The Banff Centre

Thanks to support by Goethe Institut and Federal Foreign Office I have been able to carry out several projects in Canada this fall, and a collaboration during composer Todd Harrop’s residency at the Banff Centre (Alberta) was the first one. I joined Todd for the last week of his residency, from September, 27 to October, 6. Todd had been working on a new composition for Bohlen-Pierce clarinet in the past weeks, and in this last week we were finishing it and preparing it’s premiere in Toronto.

Coming from North Germany, my trip took 21 hours in the whole, flying from Hamburg via Amsterdam to Calgary and from there taking the shuttle bus to Banff in the Rocky Mountains, two more hours to go.

Todd’s seven week residency has been financed through a generous scholarship from Conseil des arts et des lettres Québec. Shortly after my arrival I made first acquaintances with some of the other artists in residence from Mexico, Ireland, Iceland and Austria. Musicians, composers, visual artists and writers staying at the Banff Centre for residencies each have their own wooden cottage as a studio, each of which is designed by one architect individually. These studios are situated in a small forest and are called Leighton Artists’ Colony. They are designed to match the needs of composers or writers, some are made for visual artists. One of the studios is a repurposed fishing boat, another one is round with lots of light from above – ideal for a visual artist – and the Valentine’s which was Todd’s working space has a grand piano and huge windows around the desk which give a direct view into the woods with its pine-martens, squirrels and deer.

I was happy to be given my own little practice hut for the duration of my stay. About 30 of these little huts for musicians are situated on the whole Banff Centre area, and mine was the one at the access to Leighton Artists’ Colony. Practice huts are about 2 x 2 m and have a music stand, a desk and a piano. They have a heat, too so that even in fall one does not need to be cold.

Besides working on my projects – Todd Harrop’s new composition Bird of Janus, preparing my solo-recital in Toronto (practicing, program notes, programming electronics) and preparing my masterclass in Montreal – I enjoyed the vast and beautiful landscape of the Rocky Mountains and the deer and elk on campus.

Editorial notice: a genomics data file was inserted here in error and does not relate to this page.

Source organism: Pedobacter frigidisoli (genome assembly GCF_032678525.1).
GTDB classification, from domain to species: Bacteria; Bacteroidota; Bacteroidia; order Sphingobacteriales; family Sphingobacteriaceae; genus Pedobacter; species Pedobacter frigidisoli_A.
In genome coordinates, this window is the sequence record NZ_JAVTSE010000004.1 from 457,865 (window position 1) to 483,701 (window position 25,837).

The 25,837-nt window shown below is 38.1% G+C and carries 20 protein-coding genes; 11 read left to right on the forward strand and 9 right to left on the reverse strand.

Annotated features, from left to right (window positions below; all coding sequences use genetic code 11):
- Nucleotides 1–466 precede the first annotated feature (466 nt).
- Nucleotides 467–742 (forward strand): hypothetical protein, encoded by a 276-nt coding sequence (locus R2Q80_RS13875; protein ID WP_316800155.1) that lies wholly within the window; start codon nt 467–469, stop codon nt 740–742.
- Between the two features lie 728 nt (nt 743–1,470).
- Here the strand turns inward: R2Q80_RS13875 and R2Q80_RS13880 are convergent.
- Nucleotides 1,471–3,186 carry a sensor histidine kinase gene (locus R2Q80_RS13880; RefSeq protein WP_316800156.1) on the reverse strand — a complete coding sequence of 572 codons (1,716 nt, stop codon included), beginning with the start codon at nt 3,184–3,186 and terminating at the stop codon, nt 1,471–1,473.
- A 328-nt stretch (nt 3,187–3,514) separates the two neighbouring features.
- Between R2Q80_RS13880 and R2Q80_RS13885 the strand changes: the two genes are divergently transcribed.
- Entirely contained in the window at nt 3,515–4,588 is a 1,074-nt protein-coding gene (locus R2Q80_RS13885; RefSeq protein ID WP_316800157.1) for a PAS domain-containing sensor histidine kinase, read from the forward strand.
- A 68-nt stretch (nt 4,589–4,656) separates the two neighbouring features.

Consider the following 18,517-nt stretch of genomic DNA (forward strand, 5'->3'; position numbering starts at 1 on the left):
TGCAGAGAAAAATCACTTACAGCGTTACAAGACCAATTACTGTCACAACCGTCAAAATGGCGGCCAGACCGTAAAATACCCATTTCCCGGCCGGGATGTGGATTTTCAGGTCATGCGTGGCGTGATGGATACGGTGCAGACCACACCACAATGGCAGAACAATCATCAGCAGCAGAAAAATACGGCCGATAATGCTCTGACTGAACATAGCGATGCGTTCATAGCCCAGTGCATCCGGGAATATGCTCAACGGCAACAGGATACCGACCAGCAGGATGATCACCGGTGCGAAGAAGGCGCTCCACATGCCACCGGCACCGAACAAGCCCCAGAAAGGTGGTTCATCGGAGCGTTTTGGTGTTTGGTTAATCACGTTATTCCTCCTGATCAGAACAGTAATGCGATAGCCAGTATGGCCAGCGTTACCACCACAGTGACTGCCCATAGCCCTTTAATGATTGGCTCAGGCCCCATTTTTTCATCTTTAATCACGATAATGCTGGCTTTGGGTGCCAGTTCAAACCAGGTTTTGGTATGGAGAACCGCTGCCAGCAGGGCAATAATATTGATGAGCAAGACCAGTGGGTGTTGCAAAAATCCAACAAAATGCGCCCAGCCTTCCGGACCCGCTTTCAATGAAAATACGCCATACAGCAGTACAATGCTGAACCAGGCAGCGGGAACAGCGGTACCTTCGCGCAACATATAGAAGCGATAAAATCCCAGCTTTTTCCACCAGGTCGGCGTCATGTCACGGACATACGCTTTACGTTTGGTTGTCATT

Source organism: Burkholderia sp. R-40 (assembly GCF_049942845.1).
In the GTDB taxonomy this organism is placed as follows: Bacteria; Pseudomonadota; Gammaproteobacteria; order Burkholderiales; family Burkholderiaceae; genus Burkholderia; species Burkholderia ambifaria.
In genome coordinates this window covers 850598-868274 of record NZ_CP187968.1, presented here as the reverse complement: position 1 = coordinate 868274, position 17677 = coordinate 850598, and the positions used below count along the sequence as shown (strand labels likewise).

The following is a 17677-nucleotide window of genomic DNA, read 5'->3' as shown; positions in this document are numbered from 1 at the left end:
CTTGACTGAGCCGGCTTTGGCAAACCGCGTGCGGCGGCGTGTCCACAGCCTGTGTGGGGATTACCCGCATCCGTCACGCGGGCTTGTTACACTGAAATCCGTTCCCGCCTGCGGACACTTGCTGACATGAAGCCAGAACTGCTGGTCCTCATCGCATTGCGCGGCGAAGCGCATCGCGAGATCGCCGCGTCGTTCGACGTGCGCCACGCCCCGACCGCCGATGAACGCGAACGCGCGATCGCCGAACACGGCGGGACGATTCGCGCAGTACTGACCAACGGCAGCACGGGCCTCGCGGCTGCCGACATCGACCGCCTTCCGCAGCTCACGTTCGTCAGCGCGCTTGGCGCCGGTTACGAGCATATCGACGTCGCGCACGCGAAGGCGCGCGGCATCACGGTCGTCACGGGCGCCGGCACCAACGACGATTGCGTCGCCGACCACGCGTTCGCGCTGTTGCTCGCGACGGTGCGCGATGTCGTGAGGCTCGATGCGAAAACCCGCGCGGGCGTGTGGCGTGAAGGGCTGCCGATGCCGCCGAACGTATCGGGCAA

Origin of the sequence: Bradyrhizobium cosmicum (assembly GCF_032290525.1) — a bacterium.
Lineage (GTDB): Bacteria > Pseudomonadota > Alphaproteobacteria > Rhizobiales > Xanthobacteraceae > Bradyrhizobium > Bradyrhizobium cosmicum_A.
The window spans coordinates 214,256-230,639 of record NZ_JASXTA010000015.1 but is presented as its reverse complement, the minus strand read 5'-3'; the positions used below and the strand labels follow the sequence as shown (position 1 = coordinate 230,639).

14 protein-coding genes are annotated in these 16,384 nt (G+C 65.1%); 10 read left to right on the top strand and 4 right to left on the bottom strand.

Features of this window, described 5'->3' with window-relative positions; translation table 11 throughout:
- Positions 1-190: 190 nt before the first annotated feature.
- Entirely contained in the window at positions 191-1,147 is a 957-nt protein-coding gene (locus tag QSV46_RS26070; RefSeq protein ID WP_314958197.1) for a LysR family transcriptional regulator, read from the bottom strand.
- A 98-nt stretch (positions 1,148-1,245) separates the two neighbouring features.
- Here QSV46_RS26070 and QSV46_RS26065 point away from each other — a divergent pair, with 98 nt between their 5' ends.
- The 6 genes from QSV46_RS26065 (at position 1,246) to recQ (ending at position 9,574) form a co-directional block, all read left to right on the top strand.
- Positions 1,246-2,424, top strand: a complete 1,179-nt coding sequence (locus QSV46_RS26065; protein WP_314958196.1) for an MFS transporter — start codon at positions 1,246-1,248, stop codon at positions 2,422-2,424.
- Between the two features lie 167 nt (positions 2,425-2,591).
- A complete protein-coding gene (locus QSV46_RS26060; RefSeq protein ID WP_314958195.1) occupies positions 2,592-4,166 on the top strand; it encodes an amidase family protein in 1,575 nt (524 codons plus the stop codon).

At the end of our stay Todd and his fellow artists – Mina Bárcenas, Daniela Edburg, Ilián González – presented their work in an open studio event. The video and photography projects of the three Mexican artists went well together with Todd’s electronic compositions of the past weeks, plus I gave several performances of the new Bohlen-Pierce piece Bird of Janus. Visitors of our exhibition were artists and musicians staying at the Banff Centre as well as many staff members. Thanks to Banff Centre for providing wine and finger food!

The next day – our last day in Banff – I once more enjoy the splendid music library on campus. In the afternoon Todd and I went on a little hike to the hoodoos, an unusual group of rocks which are one of the area’s attractions.

On 6th October we left Banff for Ontario for my solo recital at Gallery 345 in Toronto on 9th Ocotber, and later travelled to Montreal like I did a year before to give another masterclass in interpretation of contemporary clarinet music at Conservatoire de musique de Montréal. Montreal’s avantgarde concert location Vergil Reality hosted a concert of Roxy auto-config.

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About msmullerful

Freelance musician (clarinetist), mostly involved in contemporary music projects but still able to play the classic repertoire.
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